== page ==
The persons you “pitched” your idea to had a reaction that likely affected your approach. If they liked it, you probably thought that other folks out there roughly resembling them might too. If they didn’t, maybe you thought the movie wasn’t necessarily for them, and then very politely informed them of this. Yet these marketing aspects can shape nearly every aspect of your project, ranging from the story itself to the money available to make it…or whether it gets made at all.
Consider Marketing as Early as Development
Okay, so marketing might sound like a problem you want to have, as it means your project is finished and ready to go. And aren’t there entire marketing departments and publicity firms that deal with this sort of thing? Well, sure, if you’re lucky. But believe it or not, the first time you’ve told anyone about your idea, you technically started to market it.
The “marketplace” either sounds like a cold, impersonal monstrosity or a bunch of stockbrokers screaming at the same time while waving those order slips in the air. But the marketplace for your project is really just the people who are likely to see it. Still, why is this important for a storyteller? Well, the size of this marketplace, i.e. the number of people, can determine the budget before you ever start to write. For instance, your intimate, semi-autobiographical drama probably doesn’t have the audience to justify a budget of $100 million, or even $1 million dollars for that matter. So if you’re telling this kind of story, you probably don’t want to write scenes that require elaborately constructed sets, CGI effects and an army of extras. But how much money can you expect for your type of project? Think about the other works that are out there that are somewhat similar in terms of genre and basic plot. Maybe these are things that inspired your idea, or just happen to bear a passing resemblance. It doesn’t really matter. What’s important is how much they cost to make. And remember to be reasonable. Did those projects raise that kind of budget because of their story’s characteristics, or because Martin Scorsese and Leonardo DiCaprio were involved?
Moneyball for Movies: Market Research for Screenwriters
That’s right, another dreaded corporate buzzword. Demographics are a way of slicing the larger audience (humanity) into more manageable categories. Sure, it’s pretty close to stereotyping, though with a lot of data analysis to back up the groups. And there are definitely exceptions to every rule – the bodybuilding jock who loves Nicholas Sparks adaptations is out there somewhere. But if thinking about people in largely reductive terms isn’t your thing, putting some actual faces on it might help. For instance, would your parents want to watch your project if they weren’t your closest relatives and biggest natural fans? That might tell you whether your story appeals more to younger or older people. Or perhaps both – think about those movies you “save” for family visits, or the shows you know will eat up fifteen or twenty minutes of that weekly phone conversation. Would your significant other be interested in your idea, setting aside his or her personal feelings for you? Maybe your audience is more likely to be female than male, male than female, etc. Now, this doesn’t necessarily mean you should pander to that section of the audience. In fact, it can be useful to consider what about your story might make non-typical fans interested. For instance, is there something besides Channing Tatum that might make the average young woman want to see your ultra-violent action film? If you want to expand your audience, expand your story’s – and perhaps even your own – horizons.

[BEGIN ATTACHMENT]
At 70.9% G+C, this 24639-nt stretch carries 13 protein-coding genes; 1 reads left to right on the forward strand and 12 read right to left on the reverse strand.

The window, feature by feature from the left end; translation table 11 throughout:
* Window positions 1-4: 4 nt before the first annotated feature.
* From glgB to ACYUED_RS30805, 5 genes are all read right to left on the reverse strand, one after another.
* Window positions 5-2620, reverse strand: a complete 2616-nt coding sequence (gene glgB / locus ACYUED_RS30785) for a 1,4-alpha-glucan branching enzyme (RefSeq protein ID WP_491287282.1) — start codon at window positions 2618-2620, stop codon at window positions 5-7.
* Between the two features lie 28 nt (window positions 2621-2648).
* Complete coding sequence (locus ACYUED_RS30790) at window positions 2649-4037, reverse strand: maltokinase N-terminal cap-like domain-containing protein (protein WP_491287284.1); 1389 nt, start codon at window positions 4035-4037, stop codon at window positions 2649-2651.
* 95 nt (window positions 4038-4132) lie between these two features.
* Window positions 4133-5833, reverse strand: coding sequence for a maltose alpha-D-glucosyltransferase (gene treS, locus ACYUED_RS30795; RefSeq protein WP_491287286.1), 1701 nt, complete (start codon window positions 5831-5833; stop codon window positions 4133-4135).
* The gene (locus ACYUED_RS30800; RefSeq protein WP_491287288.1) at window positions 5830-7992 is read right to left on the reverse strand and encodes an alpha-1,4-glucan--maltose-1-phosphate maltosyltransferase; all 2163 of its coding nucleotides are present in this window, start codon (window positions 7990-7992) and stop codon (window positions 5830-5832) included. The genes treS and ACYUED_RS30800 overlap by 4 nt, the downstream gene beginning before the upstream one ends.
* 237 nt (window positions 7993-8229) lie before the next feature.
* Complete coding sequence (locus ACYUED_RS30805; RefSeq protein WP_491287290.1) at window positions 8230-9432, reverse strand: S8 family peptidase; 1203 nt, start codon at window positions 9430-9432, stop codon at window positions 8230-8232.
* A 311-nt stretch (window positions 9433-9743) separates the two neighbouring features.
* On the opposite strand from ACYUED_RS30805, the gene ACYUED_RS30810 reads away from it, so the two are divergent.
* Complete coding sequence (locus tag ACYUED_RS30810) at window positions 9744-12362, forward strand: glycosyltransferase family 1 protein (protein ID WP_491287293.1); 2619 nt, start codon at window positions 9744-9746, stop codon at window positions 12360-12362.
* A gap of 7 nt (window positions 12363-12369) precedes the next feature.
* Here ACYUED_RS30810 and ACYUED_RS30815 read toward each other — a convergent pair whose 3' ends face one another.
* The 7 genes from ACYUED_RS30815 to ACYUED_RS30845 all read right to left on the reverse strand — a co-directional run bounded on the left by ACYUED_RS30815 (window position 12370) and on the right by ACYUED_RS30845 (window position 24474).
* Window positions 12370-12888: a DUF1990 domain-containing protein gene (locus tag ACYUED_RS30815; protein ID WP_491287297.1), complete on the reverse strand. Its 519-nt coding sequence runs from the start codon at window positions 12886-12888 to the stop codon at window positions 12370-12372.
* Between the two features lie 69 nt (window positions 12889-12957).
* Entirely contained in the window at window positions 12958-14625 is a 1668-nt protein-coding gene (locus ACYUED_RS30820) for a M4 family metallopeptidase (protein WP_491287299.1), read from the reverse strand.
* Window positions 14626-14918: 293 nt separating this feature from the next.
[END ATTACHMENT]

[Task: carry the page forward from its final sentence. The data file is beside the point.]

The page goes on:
So remember how we said you’d be lucky to have a highly trained group of marketing professionals and publicists to eventually promote your work? On the off (or fairly likely) chance that you won’t have these resources for your project, you may want to consider how you can do your own marketing ahead of time. For starters, a wait and see approach to marketing doesn’t tend to go over well with potential investors, who do care about that sort of thing. If you find this means adding additional money into your project’s budget, so be it if the marketing cost literally pays for itself. And this type of self-marketing strategy can begin at the story level. As an example, Sam Raimi didn’t actually love the horror genre when he made “The Evil Dead.” Raimi understood how to market that kind of story, which meant he could convince dentists and lawyers to invest their savings in a film not intended for white collar professionals in Middle America. Even if you’re just hashing out your story, it’s never too early to think about how to reach your potential audience.